Revitalizing Manufacturing in America
Here at American Crane & Equipment Corporation, our company’s culture is rooted in supporting STEM education — science, technology, engineering, and mathematics — for local students. We believe that increasing diversity and representation in these fields will not only help revitalize manufacturing’s outdated reputation but also allow the industry to evolve and prosper.
As part of our ongoing efforts to promote STEM education, we participate annually in Manufacturing Day (the first Friday of every October), offering tours of our facility for local students, educating people about the many exciting careers available in the field, and celebrating manufacturing in America. As a U.S.-based manufacturer, we’re proud to be a part of such a dynamic, innovative industry.
Our Executive Vice President of American Crane, Karen Norheim, is especially passionate about sharing her industry knowledge with students. As an alumnus of Penn State and a member of its Professional Advisory Committee Board, Karen often participates in university events, serving as a mentor for students interested in pursuing a career in manufacturing.
MorningStar Solar Home: A Project in Sustainability
Through Karen’s close relationship with Penn State, members of the American Crane team recently toured the school’s lauded MorningStar solar home as part of our efforts to support local organizations that promote innovation and engineering solutions for social good.
The MorningStar solar home was built by more than 800 students for the 2007 Solar Decathlon competition sponsored by the U.S. Department of Energy. The solar home won fourth place among 20 universities competing internationally. Since then, the student-driven project has propelled the school to invest more resources in classes on sustainability and solar power.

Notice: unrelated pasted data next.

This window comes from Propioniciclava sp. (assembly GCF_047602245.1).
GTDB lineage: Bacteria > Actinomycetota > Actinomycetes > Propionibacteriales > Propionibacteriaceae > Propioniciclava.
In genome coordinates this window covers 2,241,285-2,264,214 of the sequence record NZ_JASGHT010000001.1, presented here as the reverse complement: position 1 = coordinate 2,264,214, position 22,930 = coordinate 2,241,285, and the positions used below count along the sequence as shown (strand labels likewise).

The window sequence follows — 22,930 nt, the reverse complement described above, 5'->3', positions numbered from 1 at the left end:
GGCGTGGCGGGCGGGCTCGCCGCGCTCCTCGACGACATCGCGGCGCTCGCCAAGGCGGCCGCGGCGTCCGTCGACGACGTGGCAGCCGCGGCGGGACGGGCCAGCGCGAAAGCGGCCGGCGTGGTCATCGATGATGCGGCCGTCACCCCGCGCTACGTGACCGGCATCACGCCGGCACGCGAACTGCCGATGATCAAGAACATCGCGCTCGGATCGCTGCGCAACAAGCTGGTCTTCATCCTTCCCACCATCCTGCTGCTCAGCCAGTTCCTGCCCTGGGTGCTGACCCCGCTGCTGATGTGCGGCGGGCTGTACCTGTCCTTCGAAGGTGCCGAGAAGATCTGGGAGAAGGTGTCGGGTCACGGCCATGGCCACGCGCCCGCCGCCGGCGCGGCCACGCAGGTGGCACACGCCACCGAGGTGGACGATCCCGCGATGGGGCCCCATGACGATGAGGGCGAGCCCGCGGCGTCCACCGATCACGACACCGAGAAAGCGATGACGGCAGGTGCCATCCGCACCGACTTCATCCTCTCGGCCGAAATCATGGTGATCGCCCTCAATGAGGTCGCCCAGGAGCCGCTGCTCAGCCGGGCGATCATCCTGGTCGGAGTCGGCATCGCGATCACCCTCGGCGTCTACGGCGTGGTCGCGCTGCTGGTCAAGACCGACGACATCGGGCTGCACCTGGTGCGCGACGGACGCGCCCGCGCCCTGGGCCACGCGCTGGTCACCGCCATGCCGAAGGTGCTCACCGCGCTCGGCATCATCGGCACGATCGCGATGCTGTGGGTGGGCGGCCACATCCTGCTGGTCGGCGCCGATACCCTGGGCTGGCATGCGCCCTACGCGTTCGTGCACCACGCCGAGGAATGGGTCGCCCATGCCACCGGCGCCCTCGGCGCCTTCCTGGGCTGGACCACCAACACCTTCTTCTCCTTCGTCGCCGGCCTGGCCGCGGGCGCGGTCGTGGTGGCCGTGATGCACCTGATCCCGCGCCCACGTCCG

Considered a “net-zero home,” MorningStar creates just as much, if not more, energy than it consumes. It’s completely powered by renewable energy, employing an adjustable photovoltaic (PV) array, a dedicated DC/LED lighting power system to eliminate conversion losses, and a ground-source heat pump and radiant floor and shower wall system for efficient temperature control.
In addition to these energy-efficient features, the structure of MorningStar is made from locally sourced natural resources, including Pennsylvania black slate, Pennsylvania bluestone, Pennsylvania recycled steel, native hardwoods. Many of them are from dead elm trees found on Penn State’s campus and a wall of glass milk bottles, which are filled with water during the day and stored on shelves in front of the windows to help absorb the sun’s heat. Not only are all of these materials environmentally friendly, they’re also celebratory of Pennsylvania’s local industries, forests, and craftspeople.
After earning fourth place at the Solar Decathlon, the MorningStar solar home received a $560K grant from the Pennsylvania Economic Development Association to finance its relocation from Washington, D.C. to Penn State’s campus to serve as a teaching space. The solar home now resides at The University’s Center for Sustainability, where it serves as a renewable energy research lab for both students and the community.
The American Crane & Equipment Corporation (ACECO) team was truly inspired by our recent visit to the MorningStar solar home. This was a perfect example of the many opportunities for STEM mentorship and education. Projects like these not only benefit the people directly involved, who gain valuable networking skills and career opportunities, but also the community, industry, and economy overall.
To learn more about our community initiatives that support STEM and diversity in the manufacturing space, visit our YouTube channel, where you can find a Manufacturing Day plant tour and videos on choosing a career in manufacturing.
Tags: Department of Energy, MorningStar solar, MorningStar solar home, Penn State MorningStar, solar decathalon